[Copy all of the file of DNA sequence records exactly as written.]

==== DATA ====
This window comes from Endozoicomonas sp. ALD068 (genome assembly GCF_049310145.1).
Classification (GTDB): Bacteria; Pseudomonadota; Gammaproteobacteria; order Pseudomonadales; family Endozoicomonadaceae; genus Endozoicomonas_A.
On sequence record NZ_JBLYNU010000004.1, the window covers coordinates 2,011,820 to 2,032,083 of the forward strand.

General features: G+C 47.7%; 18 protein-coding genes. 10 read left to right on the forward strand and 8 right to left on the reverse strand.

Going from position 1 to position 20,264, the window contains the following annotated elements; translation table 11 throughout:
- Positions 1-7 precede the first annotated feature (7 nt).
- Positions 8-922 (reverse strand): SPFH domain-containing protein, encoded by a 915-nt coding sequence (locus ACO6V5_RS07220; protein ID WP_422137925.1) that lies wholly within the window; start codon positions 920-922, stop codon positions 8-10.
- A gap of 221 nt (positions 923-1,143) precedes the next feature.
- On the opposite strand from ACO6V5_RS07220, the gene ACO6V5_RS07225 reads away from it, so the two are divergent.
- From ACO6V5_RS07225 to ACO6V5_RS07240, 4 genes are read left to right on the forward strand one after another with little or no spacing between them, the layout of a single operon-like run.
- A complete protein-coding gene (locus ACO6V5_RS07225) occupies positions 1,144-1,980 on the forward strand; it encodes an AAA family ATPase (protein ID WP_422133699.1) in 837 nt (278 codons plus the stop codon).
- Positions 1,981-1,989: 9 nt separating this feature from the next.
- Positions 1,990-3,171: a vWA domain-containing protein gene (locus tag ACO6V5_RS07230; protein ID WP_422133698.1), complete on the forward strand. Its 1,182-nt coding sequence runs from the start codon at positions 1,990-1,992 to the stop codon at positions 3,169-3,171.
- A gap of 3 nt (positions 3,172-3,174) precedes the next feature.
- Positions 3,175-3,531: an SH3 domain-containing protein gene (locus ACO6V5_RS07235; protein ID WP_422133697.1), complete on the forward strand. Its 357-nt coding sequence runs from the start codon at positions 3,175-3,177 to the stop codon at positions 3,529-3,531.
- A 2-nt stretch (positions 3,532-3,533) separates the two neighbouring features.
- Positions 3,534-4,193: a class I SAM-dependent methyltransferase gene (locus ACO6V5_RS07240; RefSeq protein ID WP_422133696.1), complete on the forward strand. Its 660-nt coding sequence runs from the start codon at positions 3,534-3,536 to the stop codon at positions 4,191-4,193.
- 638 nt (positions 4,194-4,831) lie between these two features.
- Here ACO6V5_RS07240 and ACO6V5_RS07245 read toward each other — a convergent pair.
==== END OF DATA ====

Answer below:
This window comes from Endozoicomonas sp. ALD068 (genome assembly GCF_049310145.1).
Classification (GTDB): Bacteria; Pseudomonadota; Gammaproteobacteria; order Pseudomonadales; family Endozoicomonadaceae; genus Endozoicomonas_A.
On sequence record NZ_JBLYNU010000004.1, the window covers coordinates 2,011,820 to 2,032,083 of the forward strand.

General features: G+C 47.7%; 18 protein-coding genes. 10 read left to right on the forward strand and 8 right to left on the reverse strand.

Going from position 1 to position 20,264, the window contains the following annotated elements; translation table 11 throughout:
- Positions 1-7 precede the first annotated feature (7 nt).
- Positions 8-922 (reverse strand): SPFH domain-containing protein, encoded by a 915-nt coding sequence (locus ACO6V5_RS07220; protein ID WP_422137925.1) that lies wholly within the window; start codon positions 920-922, stop codon positions 8-10.
- A gap of 221 nt (positions 923-1,143) precedes the next feature.
- On the opposite strand from ACO6V5_RS07220, the gene ACO6V5_RS07225 reads away from it, so the two are divergent.
- From ACO6V5_RS07225 to ACO6V5_RS07240, 4 genes are read left to right on the forward strand one after another with little or no spacing between them, the layout of a single operon-like run.
- A complete protein-coding gene (locus ACO6V5_RS07225) occupies positions 1,144-1,980 on the forward strand; it encodes an AAA family ATPase (protein ID WP_422133699.1) in 837 nt (278 codons plus the stop codon).
- Positions 1,981-1,989: 9 nt separating this feature from the next.
- Positions 1,990-3,171: a vWA domain-containing protein gene (locus tag ACO6V5_RS07230; protein ID WP_422133698.1), complete on the forward strand. Its 1,182-nt coding sequence runs from the start codon at positions 1,990-1,992 to the stop codon at positions 3,169-3,171.
- A gap of 3 nt (positions 3,172-3,174) precedes the next feature.
- Positions 3,175-3,531: an SH3 domain-containing protein gene (locus ACO6V5_RS07235; protein ID WP_422133697.1), complete on the forward strand. Its 357-nt coding sequence runs from the start codon at positions 3,175-3,177 to the stop codon at positions 3,529-3,531.
- A 2-nt stretch (positions 3,532-3,533) separates the two neighbouring features.
- Positions 3,534-4,193: a class I SAM-dependent methyltransferase gene (locus ACO6V5_RS07240; RefSeq protein ID WP_422133696.1), complete on the forward strand. Its 660-nt coding sequence runs from the start codon at positions 3,534-3,536 to the stop codon at positions 4,191-4,193.
- 638 nt (positions 4,194-4,831) lie between these two features.
- Here ACO6V5_RS07240 and ACO6V5_RS07245 read toward each other — a convergent pair.